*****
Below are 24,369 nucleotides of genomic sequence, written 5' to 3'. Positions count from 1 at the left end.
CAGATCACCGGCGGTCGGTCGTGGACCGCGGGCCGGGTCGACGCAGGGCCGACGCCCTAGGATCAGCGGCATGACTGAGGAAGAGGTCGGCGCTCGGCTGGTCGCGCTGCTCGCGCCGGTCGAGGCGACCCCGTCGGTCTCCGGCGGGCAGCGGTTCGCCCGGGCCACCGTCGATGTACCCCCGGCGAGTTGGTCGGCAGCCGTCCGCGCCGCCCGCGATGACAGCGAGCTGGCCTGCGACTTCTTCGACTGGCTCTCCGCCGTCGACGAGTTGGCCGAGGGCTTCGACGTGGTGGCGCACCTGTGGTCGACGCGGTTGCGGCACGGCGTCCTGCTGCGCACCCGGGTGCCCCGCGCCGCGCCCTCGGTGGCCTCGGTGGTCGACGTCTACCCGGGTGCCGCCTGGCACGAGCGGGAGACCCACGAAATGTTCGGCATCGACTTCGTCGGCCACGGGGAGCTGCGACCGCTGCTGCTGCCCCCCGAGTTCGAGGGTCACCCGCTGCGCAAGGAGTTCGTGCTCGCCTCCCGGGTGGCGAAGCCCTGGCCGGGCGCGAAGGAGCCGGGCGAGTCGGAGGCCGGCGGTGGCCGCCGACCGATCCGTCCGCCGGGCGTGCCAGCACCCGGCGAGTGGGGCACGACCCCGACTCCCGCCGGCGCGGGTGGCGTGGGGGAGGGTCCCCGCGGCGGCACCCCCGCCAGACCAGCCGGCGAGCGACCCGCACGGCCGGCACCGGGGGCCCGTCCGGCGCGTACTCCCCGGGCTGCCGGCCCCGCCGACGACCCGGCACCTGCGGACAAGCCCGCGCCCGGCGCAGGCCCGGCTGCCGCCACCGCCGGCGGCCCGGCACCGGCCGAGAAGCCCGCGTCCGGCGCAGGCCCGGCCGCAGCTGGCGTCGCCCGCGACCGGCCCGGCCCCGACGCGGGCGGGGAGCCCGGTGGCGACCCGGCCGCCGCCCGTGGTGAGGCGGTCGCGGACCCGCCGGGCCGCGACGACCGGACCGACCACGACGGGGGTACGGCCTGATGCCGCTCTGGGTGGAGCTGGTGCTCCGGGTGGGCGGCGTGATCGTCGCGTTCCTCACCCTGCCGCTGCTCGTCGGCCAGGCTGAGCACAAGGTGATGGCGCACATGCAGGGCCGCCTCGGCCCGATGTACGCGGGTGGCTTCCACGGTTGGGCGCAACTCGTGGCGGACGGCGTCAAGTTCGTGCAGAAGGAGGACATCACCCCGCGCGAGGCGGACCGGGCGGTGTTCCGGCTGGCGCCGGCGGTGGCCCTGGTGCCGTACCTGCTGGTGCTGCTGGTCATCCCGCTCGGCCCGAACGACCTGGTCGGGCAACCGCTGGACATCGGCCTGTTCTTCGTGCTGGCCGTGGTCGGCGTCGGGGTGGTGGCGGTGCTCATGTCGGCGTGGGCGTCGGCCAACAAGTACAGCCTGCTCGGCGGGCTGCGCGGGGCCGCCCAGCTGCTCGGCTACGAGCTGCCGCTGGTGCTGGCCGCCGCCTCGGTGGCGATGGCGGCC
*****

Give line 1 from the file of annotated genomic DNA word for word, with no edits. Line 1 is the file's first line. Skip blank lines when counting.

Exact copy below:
Below are 24,369 nucleotides of genomic sequence, written 5' to 3'. Positions count from 1 at the left end.